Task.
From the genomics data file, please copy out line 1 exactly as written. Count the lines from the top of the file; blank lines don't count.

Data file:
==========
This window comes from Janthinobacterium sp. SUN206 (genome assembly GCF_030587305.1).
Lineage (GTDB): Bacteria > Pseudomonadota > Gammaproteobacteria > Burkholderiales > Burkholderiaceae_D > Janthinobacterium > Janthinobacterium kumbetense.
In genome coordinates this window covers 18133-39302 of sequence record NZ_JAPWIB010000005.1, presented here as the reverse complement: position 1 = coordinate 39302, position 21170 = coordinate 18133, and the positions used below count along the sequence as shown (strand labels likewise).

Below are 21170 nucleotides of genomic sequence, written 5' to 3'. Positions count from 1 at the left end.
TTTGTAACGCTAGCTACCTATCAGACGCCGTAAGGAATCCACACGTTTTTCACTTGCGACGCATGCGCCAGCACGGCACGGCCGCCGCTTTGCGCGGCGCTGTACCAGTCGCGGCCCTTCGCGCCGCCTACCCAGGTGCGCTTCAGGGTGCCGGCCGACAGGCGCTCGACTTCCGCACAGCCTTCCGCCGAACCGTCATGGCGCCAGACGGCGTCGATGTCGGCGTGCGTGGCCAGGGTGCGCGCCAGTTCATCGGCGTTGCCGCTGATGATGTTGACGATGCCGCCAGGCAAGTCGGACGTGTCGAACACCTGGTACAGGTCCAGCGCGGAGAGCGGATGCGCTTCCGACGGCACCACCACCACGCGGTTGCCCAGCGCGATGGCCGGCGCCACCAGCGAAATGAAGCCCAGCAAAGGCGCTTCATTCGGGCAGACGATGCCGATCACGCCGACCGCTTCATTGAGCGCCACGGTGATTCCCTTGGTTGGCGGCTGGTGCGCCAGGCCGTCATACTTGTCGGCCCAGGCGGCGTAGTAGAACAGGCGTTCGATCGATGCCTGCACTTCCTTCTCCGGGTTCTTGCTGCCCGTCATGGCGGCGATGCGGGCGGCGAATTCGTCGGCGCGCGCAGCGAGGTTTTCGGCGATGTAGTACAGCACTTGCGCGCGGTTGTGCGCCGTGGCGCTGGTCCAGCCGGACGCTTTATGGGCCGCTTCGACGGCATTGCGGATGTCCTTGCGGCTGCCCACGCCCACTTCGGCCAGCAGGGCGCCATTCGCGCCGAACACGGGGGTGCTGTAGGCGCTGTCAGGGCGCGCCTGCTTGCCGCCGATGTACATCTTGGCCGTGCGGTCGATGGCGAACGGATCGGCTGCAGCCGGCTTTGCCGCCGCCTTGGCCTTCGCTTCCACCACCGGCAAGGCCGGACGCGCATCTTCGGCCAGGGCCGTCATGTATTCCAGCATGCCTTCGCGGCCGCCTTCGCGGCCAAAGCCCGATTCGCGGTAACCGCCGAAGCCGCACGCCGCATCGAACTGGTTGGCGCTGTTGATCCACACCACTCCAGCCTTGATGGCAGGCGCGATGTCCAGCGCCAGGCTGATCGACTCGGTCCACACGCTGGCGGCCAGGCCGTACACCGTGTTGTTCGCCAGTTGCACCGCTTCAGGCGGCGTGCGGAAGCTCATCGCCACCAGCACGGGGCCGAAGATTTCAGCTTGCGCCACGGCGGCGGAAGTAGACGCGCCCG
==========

This window comes from Janthinobacterium sp. SUN206 (genome assembly GCF_030587305.1).